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Starting Out
independence is more than just "playing house"

It's always an exciting time when you experience real freedom. Maybe you've had a small taste with a part-time job that put cash in your pocket - your own money which you earned and didn't come from your parents as an allowance. Being a spoilt brat as a kid, I was too lazy to get any kind of paying job until I left school. When I did, I was King of the World! Decked out in suit and tie, I swaggered through the City of London with the obligatory umbrella and a newly-acquired air of self-importance. That first pay packet was a magic lamp to me then. I was on the way to a fortune. And what did I do with it? I blew the lot on a pair of genuine calf-skin shoes that were ruined two months later by the Winter snows! You'd think that would have taught me a lesson. Unfortunately, I had neither the willpower nor the acumen to manage my affairs properly. As a consequence, I remained broke and living at home. Not that I was bothered. This was back in the 60's, and most of my friends were doing the same thing. These days, it's a whole new ball game when being independent is almost a religion. The basics haven't changed, though, and I'd like to share my ideas on how to make it past the big three-O without ending up as a penniless street-dweller.

Obviously, the first step is somewhere to crash. Presumably this will have been considered, may even be the carrot which appeals so much - your own place shared with people of your own age who aren't going to get on your case every five minutes like the olds. It's going to be magic. If you believe that, you are in for a shock. The friends you've been hanging with since high school and thought you knew will suddenly grow horns and nasty sharp pointy teeth! They'll become slobs, excessive compulsives, whingers and wasters. The cap will never be on the toothpaste, the last one out will forget to lock the front door, lights will be burning 24/7, dirty dishes left to grow green stuff; and don't imagine the other half of your sticky date pudding is still going to be in the fridge when you want it. Sharing for the first time is always going to be an eye-opener, but the compatibility side is something you'll sort out among yourselves eventually. Money is a different matter, a contingency you probably think of as so simple that it will take care of itself. Are you in for a surprise!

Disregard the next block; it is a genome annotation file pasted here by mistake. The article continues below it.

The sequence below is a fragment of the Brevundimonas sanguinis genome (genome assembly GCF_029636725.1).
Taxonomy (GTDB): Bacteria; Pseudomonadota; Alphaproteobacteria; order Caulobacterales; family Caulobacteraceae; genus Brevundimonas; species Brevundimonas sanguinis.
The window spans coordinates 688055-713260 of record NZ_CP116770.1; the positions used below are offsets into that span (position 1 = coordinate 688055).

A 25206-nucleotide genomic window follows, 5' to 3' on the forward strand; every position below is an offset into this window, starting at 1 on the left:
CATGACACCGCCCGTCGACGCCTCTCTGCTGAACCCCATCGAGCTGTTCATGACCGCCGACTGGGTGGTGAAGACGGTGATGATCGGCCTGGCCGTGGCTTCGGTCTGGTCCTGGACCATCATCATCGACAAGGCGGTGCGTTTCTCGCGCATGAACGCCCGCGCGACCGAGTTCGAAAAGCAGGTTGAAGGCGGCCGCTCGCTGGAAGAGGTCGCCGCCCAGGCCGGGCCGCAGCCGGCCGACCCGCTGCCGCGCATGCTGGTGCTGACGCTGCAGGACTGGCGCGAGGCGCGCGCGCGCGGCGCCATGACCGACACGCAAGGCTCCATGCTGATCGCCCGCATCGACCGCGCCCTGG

It's only a guess, but I'd imagine a fair few home-leavers fly the nest as a matter of urgency harbouring the impression that it's the only possible solution to the problems facing them. Whatever the reason for your exodus, once the decision is made, you owe it to yourself to make it work, if only to prove you can. All too often, however, the opposite is true and what promised to be a fresh start ends up like a dog's breakfast. I believe this is because most are still in rush-and-tear mode and haven't stopped to think. The best guideline I can offer for anyone starting out is concentrate on the finances. Everything is affected by it - lifestyle, comfort, relationships and future prospects. Ignore the money side and you are shooting yourself in the foot. Give it the respect it deserves and even your parents will be asking your advice.

Lets get down to basics. I'll assume you're going to be renting and may even have a place in mind. To secure it, you'll be expected to pay a bond which normally equates to a multiple of the weekly rent and will be forfeited by tenants who vacate the premises in an unacceptable state. Point one - if any of those you intend sharing with are known vandals or accident-prone, you may as well kiss goodbye to the bond from the start! You will also be expected to pay rent in advance. This may be for a single period - a week, a fortnight, or a month; but some agents will require twice or three times that as a safeguard against default. No problems, you say - everyone's putting in their fair share to get set up. Point two - if, at a later date, one or more of the others keep burning their cash and fail to contribute, who's going to make up the shortfall?

This brings me to the most important aspect of renting. Normally, tenants will be expected to sign a lease. One or more of you will have to put your John Hancock on a legally-binding agreement which makes you responsible - for everything! Rent not paid - your problem; a window smashed, accident or not - your problem; and if, for whatever reason, you all decide to go your separate ways and quit before the lease is up, the ones who signed it will have to keep paying until the expiry date, or the agents find another tenant. Point three - before signing anything, make sure to read the fine print and understand how it relates specifically to you.

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